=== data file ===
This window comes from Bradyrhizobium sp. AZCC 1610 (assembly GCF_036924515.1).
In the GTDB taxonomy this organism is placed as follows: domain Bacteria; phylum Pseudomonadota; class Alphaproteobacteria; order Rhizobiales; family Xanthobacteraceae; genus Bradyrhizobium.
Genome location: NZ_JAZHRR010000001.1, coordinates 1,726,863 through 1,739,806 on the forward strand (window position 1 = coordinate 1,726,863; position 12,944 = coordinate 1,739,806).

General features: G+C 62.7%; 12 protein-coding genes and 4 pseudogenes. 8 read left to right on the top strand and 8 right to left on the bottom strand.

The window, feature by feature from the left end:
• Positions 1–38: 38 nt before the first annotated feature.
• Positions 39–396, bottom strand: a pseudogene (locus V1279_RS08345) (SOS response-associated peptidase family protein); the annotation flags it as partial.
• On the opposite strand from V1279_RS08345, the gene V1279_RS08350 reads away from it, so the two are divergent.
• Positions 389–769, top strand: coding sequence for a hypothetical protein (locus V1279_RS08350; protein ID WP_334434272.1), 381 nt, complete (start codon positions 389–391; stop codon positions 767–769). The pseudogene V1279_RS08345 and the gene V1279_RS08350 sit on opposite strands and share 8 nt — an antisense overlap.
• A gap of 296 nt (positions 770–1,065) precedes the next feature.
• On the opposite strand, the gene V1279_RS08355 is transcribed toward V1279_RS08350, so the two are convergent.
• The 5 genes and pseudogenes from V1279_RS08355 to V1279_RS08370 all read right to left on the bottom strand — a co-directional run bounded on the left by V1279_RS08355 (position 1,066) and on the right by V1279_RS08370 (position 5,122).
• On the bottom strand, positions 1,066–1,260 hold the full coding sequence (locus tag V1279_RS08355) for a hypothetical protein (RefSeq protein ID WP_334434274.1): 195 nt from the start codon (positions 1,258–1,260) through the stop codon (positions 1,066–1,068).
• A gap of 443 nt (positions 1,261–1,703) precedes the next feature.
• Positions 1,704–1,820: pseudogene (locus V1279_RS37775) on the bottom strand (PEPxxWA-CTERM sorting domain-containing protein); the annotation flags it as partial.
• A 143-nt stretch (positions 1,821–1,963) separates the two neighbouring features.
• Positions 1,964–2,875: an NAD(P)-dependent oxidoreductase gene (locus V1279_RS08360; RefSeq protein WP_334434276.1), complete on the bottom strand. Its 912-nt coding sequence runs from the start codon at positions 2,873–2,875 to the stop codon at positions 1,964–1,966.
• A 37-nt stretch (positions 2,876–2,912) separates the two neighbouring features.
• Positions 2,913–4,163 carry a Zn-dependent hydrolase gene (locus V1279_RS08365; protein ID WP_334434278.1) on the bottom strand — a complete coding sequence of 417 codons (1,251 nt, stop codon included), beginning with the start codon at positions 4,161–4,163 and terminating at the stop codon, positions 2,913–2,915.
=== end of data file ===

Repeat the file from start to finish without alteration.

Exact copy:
This window comes from Bradyrhizobium sp. AZCC 1610 (assembly GCF_036924515.1).
In the GTDB taxonomy this organism is placed as follows: domain Bacteria; phylum Pseudomonadota; class Alphaproteobacteria; order Rhizobiales; family Xanthobacteraceae; genus Bradyrhizobium.
Genome location: NZ_JAZHRR010000001.1, coordinates 1,726,863 through 1,739,806 on the forward strand (window position 1 = coordinate 1,726,863; position 12,944 = coordinate 1,739,806).

General features: G+C 62.7%; 12 protein-coding genes and 4 pseudogenes. 8 read left to right on the top strand and 8 right to left on the bottom strand.

The window, feature by feature from the left end:
• Positions 1–38: 38 nt before the first annotated feature.
• Positions 39–396, bottom strand: a pseudogene (locus V1279_RS08345) (SOS response-associated peptidase family protein); the annotation flags it as partial.
• On the opposite strand from V1279_RS08345, the gene V1279_RS08350 reads away from it, so the two are divergent.
• Positions 389–769, top strand: coding sequence for a hypothetical protein (locus V1279_RS08350; protein ID WP_334434272.1), 381 nt, complete (start codon positions 389–391; stop codon positions 767–769). The pseudogene V1279_RS08345 and the gene V1279_RS08350 sit on opposite strands and share 8 nt — an antisense overlap.
• A gap of 296 nt (positions 770–1,065) precedes the next feature.
• On the opposite strand, the gene V1279_RS08355 is transcribed toward V1279_RS08350, so the two are convergent.
• The 5 genes and pseudogenes from V1279_RS08355 to V1279_RS08370 all read right to left on the bottom strand — a co-directional run bounded on the left by V1279_RS08355 (position 1,066) and on the right by V1279_RS08370 (position 5,122).
• On the bottom strand, positions 1,066–1,260 hold the full coding sequence (locus tag V1279_RS08355) for a hypothetical protein (RefSeq protein ID WP_334434274.1): 195 nt from the start codon (positions 1,258–1,260) through the stop codon (positions 1,066–1,068).
• A gap of 443 nt (positions 1,261–1,703) precedes the next feature.
• Positions 1,704–1,820: pseudogene (locus V1279_RS37775) on the bottom strand (PEPxxWA-CTERM sorting domain-containing protein); the annotation flags it as partial.
• A 143-nt stretch (positions 1,821–1,963) separates the two neighbouring features.
• Positions 1,964–2,875: an NAD(P)-dependent oxidoreductase gene (locus V1279_RS08360; RefSeq protein WP_334434276.1), complete on the bottom strand. Its 912-nt coding sequence runs from the start codon at positions 2,873–2,875 to the stop codon at positions 1,964–1,966.
• A 37-nt stretch (positions 2,876–2,912) separates the two neighbouring features.
• Positions 2,913–4,163 carry a Zn-dependent hydrolase gene (locus V1279_RS08365; protein ID WP_334434278.1) on the bottom strand — a complete coding sequence of 417 codons (1,251 nt, stop codon included), beginning with the start codon at positions 4,161–4,163 and terminating at the stop codon, positions 2,913–2,915.